It is important for producers of coatings to control flow and stability. The way to do this in water borne systems has typically been a work for synthetically derived additives, water-soluble cellulose derivatives or clays. Can cellulose fibrils do anything new for you?
Continuously following the world of cellulose fibrils and the development is both dynamic and interesting. A lot of new inventions are taking place, based on the cellulose fibrils. We have given 3D printing a quite high focus in the last couple of reviews, but this week there are two other news items on the list: composites made from cellulose fibrils. Dig into this week’s research review to find out more on what might possibly be the next generation of composite materials.
The performance coatings sector has seen decades of development to protect installations and transportation equipment. The sector has been highly dominated by solvent based systems and these systems have seen incremental innovations for a long period of time. The end-user demands for these systems have been set in a context of a world in an ever-changing environment: high pressure on efficiency, increased globalization and international trade, as well as the period of increased climate focus. So how is this world going to look in the near future? In my attempt to share thoughts on this subject, I will focus on the rheology system, how its currently being solved and how it can be solved with alternative, more environmentally friendly technologies in the future.
Never heard of Cellulose Fibrils? Don't worry, I will guide you through the things you need to know. Cellulose fibrils is a completely new performance additive made from natural raw materials, designed to outperform current oil-based technologies. I will during this article give you a quick overview of what cellulose fibrils is, its characteristics and functionalities, and what you can do with it.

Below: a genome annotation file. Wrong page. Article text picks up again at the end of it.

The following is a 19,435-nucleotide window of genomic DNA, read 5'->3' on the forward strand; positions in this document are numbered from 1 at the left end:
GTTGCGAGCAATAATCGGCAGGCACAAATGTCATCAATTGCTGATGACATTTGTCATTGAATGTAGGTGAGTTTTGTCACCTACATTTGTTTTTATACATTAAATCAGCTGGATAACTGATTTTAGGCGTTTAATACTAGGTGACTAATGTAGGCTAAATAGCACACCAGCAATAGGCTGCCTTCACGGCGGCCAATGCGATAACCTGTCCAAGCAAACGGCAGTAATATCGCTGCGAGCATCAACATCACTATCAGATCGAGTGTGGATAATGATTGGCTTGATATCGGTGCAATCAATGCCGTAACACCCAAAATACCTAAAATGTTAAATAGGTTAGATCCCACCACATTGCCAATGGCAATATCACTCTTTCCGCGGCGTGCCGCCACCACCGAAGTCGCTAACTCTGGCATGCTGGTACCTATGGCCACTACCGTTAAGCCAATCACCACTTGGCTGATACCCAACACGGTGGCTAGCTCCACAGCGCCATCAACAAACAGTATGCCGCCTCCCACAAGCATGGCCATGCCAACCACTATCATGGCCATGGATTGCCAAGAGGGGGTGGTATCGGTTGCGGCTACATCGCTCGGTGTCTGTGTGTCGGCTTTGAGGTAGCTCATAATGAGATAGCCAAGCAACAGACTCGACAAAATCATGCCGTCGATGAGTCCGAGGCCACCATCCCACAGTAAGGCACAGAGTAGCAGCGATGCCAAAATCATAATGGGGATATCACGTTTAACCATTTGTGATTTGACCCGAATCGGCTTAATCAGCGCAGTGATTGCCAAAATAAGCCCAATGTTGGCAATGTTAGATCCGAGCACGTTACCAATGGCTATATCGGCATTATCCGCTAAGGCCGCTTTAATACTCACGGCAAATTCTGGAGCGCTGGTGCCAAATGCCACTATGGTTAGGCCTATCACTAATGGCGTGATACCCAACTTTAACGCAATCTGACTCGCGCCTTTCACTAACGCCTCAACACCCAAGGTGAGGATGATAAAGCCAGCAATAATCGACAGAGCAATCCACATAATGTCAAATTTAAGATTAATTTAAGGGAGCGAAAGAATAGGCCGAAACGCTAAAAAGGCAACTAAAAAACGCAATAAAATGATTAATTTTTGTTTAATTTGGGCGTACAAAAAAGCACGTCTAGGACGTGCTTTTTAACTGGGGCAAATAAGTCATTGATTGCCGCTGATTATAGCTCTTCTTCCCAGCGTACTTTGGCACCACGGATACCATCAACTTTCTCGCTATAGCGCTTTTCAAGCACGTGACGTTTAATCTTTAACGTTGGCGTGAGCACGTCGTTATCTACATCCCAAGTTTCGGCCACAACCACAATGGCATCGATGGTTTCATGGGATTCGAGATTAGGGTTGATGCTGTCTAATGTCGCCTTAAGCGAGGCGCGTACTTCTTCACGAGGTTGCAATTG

Dr. Julien Bras from the Grenoble Institute of Techonology has been working in the field of cellulose fibrils, nanocellulose and microfibrillated cellulose for two decades. He is considered as one of the pioneers on the concept as we know it today. In this 5 minutes chat with Dr. Bras, we touched upon several topics regarding this new material. Do not miss out on the opportunity to listen in to Dr, Bras ideas one some of the directions the cellulose fibrils and nanocellulose will be taking in the future.
Cellulose fibrils has been present in the academic sector since the 1980’s, but it is completely newborn in a commercial sense. I experience from time to time that the mix up between cellulose fibrils and soluble cellulose (polymers) can create issues in understanding the full potential of the fibrils within a formulation. In this blog post I will try to give you a brief overview of why cellulose fibrils is quite different from the other types of cellulose products as you have learned to know them.
Within the field of nanocellulose and cellulose fibrils, there is an increasingly rapid pace of new developments, where the cellulose fibrils either appear on its own or as a part of an advanced relationship between several performance enhancers. Today I have collected two highly interesting, but very separate news articles for you, but where the common denominator is the ability to retrieve strength and performance from these types of materials. Enjoy!
Another episode of Topic Tuesday where we break down the rheological profile of cellulose fibrils under certain conditions. This week we will show you the robustness of your product's rheology profile under different temperatures when using cellulose fibrils.
This week’s blog post started its life when I attended a stakeholder forum which was organized by the Bio-Based Industries Joint Undertaking (BBIJU), a part of the EU H2020 initiative. I listened to a high number of innovators within several fields such as bio-fuels, bio-chemicals, as well as new and more sustainable materials. I started a line of thought, where the word paradigm occurred to me; I am part of a generation raised in the latter part of the 20th century where a majority of things we take for granted are based on technologies from the petroleum sector. The paradigm has given opportunities and challenges, but how does this paradigm affect us and our thoughts on innovation?
This weeks topic is a follow-up from our last Topic Tuesday. Then we talked about the shear thinning properties of cellulose fibrils. Now, we show you the recovery effect and properties - the thixotropy - of the cellulose fibrils back to its original viscosity. With practical examples!